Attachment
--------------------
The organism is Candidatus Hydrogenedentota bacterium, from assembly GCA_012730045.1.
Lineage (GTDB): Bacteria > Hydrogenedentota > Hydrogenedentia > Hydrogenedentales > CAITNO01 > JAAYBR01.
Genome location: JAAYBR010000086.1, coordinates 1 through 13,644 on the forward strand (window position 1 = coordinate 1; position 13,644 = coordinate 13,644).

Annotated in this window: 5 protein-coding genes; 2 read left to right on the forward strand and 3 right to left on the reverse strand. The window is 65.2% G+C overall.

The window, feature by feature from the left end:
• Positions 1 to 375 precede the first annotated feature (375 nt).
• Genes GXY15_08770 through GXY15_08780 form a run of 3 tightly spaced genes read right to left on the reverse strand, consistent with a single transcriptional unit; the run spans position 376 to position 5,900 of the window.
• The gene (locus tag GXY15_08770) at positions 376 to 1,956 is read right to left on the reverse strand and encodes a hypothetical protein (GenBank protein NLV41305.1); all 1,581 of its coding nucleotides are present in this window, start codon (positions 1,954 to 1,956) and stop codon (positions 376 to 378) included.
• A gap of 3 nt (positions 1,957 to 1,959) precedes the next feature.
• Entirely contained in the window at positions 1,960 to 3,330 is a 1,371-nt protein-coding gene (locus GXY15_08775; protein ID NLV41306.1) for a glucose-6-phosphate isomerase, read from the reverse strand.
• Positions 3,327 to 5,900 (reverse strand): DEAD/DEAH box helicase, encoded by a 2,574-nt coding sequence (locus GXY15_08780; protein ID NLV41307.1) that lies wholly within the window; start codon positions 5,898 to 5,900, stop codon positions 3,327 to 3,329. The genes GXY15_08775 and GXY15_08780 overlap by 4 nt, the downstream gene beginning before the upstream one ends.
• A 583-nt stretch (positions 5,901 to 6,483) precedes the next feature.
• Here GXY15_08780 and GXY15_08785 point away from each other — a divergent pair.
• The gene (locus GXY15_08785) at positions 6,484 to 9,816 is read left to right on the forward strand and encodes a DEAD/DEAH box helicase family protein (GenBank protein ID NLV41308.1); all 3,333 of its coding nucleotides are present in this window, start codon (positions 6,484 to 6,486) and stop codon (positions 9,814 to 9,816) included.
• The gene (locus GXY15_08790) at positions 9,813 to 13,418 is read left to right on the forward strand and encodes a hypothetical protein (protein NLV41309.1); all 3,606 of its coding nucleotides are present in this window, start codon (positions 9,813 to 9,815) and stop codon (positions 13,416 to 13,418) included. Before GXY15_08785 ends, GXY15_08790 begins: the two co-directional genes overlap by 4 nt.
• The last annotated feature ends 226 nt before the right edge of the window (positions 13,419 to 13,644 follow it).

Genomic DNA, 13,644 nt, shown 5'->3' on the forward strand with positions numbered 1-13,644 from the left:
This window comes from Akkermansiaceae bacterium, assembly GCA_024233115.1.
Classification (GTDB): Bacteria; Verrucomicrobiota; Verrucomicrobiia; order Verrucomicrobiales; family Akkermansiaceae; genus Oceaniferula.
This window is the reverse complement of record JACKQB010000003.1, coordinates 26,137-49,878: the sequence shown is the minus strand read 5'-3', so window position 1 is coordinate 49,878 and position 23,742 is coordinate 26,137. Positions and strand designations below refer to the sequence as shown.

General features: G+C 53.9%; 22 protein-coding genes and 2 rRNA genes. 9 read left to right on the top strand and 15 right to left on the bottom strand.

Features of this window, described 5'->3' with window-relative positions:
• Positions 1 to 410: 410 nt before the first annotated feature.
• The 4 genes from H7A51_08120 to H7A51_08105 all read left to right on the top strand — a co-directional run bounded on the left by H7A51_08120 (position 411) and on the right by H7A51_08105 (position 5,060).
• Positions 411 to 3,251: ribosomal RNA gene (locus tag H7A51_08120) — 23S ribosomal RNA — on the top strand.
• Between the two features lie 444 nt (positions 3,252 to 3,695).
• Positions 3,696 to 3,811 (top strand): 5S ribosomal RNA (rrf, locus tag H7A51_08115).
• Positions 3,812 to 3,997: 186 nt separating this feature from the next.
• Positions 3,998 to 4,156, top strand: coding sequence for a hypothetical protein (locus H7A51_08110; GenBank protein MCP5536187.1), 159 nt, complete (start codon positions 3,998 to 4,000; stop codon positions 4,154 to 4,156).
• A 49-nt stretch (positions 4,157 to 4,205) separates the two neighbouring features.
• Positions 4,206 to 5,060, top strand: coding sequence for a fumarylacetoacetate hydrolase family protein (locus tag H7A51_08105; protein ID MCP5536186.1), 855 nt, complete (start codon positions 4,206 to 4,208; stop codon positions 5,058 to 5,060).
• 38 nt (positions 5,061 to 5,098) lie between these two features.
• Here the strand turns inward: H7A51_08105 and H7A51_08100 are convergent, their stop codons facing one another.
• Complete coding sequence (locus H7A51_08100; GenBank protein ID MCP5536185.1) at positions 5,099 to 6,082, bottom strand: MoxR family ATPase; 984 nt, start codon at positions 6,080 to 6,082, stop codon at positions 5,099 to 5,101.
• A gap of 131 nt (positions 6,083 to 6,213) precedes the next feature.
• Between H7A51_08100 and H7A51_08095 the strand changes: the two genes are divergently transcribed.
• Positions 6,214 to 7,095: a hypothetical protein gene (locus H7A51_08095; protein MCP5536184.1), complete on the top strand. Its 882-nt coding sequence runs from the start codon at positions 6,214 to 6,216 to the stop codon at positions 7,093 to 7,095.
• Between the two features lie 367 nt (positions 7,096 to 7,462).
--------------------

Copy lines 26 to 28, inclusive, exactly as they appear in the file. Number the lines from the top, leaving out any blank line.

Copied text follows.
• Between the two features lie 444 nt (positions 3,252 to 3,695).
• Positions 3,696 to 3,811 (top strand): 5S ribosomal RNA (rrf, locus tag H7A51_08115).
• Positions 3,812 to 3,997: 186 nt separating this feature from the next.